Eric Zorn at the Chicago Tribune is wondering why Once from Fox Searchlight, which features just a few conversational F-bombs and no other objectionable content, is rated R. Such a rating, of course, limits the audience and creates a stigma around the movie.
The answer, of course, is that the MPAA’s ratings board thinks bad language is the end-all-be-all of cinematic sins. Sex, of course, is next but violence is way down the list. You can blow someone’s head off and get a PG-13 but if you swear while doing it you’ve earned yourself an R.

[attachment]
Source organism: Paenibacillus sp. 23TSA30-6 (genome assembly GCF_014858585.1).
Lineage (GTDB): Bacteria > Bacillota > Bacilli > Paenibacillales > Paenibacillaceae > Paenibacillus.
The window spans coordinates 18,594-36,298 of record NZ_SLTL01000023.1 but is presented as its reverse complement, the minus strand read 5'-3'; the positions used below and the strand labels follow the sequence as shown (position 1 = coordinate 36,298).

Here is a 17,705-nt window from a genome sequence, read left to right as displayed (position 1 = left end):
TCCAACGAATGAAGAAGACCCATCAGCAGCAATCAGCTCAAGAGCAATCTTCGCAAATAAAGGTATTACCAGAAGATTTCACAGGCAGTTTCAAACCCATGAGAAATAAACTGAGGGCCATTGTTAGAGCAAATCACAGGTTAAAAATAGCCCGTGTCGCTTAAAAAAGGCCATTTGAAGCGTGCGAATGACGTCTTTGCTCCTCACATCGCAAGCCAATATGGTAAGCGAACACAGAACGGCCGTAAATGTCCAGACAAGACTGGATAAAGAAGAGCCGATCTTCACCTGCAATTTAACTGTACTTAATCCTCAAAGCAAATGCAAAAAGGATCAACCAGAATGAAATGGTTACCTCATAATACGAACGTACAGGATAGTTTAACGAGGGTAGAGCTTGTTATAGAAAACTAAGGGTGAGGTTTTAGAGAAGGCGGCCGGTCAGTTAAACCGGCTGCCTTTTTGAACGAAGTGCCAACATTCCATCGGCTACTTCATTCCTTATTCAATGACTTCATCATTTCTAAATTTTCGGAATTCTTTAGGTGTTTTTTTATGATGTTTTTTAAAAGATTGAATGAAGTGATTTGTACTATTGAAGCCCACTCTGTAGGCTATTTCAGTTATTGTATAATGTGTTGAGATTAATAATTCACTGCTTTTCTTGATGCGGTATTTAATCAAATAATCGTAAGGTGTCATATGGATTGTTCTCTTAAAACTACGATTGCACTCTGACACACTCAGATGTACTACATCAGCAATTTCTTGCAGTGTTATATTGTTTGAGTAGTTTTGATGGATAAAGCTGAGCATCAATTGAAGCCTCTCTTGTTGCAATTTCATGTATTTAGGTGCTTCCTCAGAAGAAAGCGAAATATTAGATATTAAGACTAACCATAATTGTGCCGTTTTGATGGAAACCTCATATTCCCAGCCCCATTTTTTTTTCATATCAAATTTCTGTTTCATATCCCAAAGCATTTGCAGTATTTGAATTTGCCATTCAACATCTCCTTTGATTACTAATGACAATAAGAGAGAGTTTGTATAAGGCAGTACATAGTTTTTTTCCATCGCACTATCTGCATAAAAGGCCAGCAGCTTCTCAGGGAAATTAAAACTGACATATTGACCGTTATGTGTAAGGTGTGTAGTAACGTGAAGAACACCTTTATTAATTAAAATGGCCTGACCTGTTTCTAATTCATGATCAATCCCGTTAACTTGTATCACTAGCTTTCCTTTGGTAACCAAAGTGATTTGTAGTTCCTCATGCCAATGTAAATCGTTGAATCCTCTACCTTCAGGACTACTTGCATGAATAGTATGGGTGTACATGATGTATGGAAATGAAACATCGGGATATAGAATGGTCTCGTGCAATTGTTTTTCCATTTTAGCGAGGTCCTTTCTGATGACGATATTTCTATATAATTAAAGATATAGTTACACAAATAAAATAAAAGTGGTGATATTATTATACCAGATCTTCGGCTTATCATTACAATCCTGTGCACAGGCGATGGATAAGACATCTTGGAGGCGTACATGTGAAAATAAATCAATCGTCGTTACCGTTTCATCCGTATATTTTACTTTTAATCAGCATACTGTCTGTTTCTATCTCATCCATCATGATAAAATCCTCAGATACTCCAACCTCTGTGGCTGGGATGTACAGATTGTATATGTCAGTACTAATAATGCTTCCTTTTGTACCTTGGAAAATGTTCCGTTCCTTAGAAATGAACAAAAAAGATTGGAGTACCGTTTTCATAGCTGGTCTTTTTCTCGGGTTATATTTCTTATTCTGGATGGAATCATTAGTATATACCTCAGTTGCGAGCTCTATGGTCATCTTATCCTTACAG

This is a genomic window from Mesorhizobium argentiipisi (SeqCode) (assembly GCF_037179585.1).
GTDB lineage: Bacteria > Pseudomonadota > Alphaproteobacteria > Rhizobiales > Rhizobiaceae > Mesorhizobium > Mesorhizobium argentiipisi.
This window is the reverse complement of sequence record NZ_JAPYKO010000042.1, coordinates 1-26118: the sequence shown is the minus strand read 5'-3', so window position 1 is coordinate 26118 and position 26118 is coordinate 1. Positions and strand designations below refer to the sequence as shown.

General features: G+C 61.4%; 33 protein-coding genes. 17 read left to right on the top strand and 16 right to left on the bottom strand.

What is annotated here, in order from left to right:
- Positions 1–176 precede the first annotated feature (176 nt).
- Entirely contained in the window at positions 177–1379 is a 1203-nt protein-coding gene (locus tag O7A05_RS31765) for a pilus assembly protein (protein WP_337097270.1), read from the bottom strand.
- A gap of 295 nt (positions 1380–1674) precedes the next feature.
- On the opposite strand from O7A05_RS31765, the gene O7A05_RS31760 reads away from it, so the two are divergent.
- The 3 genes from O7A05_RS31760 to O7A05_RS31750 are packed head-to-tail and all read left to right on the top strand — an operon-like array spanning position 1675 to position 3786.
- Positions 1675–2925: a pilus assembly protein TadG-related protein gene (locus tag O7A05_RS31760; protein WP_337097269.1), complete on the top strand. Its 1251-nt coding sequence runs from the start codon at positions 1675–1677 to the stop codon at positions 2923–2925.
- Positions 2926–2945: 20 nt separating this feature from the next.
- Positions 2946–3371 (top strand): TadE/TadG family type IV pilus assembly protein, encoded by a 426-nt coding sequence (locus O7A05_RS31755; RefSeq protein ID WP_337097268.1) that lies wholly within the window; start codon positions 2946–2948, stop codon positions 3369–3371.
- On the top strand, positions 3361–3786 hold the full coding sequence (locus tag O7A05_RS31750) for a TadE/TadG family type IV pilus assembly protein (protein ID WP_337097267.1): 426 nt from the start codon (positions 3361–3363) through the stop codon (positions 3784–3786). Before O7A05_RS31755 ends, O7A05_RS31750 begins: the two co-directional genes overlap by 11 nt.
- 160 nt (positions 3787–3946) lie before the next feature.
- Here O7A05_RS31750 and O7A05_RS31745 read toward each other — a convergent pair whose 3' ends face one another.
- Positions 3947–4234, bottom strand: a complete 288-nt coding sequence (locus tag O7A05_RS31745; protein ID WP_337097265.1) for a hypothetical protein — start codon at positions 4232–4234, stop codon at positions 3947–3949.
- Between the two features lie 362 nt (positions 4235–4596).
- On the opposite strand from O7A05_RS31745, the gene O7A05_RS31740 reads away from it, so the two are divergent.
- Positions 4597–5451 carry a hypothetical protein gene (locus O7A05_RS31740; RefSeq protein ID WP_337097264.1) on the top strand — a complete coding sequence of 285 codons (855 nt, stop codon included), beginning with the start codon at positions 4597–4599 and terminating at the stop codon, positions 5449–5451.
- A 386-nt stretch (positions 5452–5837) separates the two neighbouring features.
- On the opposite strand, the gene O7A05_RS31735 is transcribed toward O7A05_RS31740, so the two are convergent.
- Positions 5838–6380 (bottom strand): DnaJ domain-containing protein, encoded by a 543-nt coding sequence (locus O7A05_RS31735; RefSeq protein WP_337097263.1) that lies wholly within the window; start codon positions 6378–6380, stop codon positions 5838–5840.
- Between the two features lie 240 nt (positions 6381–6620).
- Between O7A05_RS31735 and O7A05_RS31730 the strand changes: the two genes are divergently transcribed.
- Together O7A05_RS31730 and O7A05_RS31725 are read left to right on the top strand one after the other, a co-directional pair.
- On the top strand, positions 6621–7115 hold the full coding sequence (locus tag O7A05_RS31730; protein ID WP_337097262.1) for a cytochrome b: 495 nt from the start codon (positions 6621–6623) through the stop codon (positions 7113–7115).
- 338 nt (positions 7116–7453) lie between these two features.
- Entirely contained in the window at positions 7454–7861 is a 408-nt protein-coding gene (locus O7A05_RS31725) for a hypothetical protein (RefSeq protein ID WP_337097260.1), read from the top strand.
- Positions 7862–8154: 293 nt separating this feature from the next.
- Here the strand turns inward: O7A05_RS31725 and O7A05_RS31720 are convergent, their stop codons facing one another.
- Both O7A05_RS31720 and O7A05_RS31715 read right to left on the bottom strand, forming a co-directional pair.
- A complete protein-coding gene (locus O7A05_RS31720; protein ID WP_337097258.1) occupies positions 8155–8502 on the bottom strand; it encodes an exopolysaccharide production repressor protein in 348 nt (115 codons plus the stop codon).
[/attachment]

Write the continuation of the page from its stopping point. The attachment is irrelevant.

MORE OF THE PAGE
No, this makes no sense. But the entire ratings system is kind of completely broken. There needs to be a massive overhaul of the process so that truly objectionable content is restricted from young audiences who are impressionable and largely incapable of making such distinctions on their own. But if you’re keeping rationale adults from seeing an adult-themed movie you’re just being silly.
There’s also the belief held by many (including myself) that the MPAA is overly harsh with ratings for smaller, non studio flicks. The thinking is that, since the big studios pay for the MPAA’s operations and smaller ones don’t, the MPAA lets them get away with more to protect their market share.